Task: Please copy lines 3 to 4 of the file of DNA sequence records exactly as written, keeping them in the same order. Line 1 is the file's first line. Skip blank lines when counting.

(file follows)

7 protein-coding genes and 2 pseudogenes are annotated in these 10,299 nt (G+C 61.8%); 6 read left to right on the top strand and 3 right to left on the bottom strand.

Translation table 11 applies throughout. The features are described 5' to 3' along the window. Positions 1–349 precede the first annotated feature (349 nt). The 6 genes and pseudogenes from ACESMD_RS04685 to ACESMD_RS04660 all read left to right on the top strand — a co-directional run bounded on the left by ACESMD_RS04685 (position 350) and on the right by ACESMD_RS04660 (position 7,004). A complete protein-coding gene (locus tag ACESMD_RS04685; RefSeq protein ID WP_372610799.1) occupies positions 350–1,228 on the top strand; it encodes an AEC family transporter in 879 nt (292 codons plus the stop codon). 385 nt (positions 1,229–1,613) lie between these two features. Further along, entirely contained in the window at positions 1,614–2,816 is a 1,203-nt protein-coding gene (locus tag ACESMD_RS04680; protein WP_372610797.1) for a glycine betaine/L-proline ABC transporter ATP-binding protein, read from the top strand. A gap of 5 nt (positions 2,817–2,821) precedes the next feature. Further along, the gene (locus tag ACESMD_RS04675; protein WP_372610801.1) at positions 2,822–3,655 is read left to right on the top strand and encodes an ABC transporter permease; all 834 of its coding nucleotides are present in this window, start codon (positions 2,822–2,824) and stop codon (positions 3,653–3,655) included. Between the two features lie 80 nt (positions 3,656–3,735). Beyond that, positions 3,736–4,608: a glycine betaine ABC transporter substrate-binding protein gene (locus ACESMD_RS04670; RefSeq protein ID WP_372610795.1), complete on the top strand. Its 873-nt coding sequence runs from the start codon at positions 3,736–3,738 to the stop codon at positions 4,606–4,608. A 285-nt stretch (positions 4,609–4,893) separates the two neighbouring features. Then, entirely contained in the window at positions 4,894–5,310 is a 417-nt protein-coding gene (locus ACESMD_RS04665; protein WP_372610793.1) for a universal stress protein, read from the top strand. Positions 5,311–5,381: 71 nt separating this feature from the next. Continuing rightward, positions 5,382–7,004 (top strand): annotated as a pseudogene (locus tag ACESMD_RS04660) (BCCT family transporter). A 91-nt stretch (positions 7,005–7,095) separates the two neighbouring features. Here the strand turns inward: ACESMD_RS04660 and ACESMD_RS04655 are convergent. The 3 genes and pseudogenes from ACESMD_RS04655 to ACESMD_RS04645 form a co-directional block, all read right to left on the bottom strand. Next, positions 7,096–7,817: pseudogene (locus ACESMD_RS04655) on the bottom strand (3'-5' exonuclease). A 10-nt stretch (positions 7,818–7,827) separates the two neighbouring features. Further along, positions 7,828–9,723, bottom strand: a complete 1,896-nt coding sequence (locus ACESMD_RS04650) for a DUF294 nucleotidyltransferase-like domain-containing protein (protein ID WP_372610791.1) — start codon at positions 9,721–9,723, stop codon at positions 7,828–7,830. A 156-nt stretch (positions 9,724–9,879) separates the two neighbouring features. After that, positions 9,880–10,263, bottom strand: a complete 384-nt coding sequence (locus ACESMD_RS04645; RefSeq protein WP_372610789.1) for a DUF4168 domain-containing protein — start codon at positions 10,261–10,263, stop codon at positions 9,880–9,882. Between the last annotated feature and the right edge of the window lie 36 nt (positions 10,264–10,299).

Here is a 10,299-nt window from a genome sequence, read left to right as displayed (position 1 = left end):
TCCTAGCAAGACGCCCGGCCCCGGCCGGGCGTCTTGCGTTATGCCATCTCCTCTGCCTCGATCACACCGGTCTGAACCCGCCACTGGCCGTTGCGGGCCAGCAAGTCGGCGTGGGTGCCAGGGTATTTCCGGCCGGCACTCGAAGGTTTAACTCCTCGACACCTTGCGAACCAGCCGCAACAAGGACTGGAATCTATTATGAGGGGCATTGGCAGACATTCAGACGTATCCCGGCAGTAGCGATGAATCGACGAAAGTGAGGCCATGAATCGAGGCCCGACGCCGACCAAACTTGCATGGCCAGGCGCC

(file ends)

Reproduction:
Here is a 10,299-nt window from a genome sequence, read left to right as displayed (position 1 = left end):
TCCTAGCAAGACGCCCGGCCCCGGCCGGGCGTCTTGCGTTATGCCATCTCCTCTGCCTCGATCACACCGGTCTGAACCCGCCACTGGCCGTTGCGGGCCAGCAAGTCGGCGTGGGTGCCAGGGTATTTCCGGCCGGCACTCGAAGGTTTAACTCCTCGACACCTTGCGAACCAGCCGCAACAAGGACTGGAATCTATTATGAGGGGCATTGGCAGACATTCAGACGTATCCCGGCAGTAGCGATGAATCGACGAAAGTGAGGCCATGAATCGAGGCCCGACGCCGACCAAACTTGCATGGCCAGGCGCC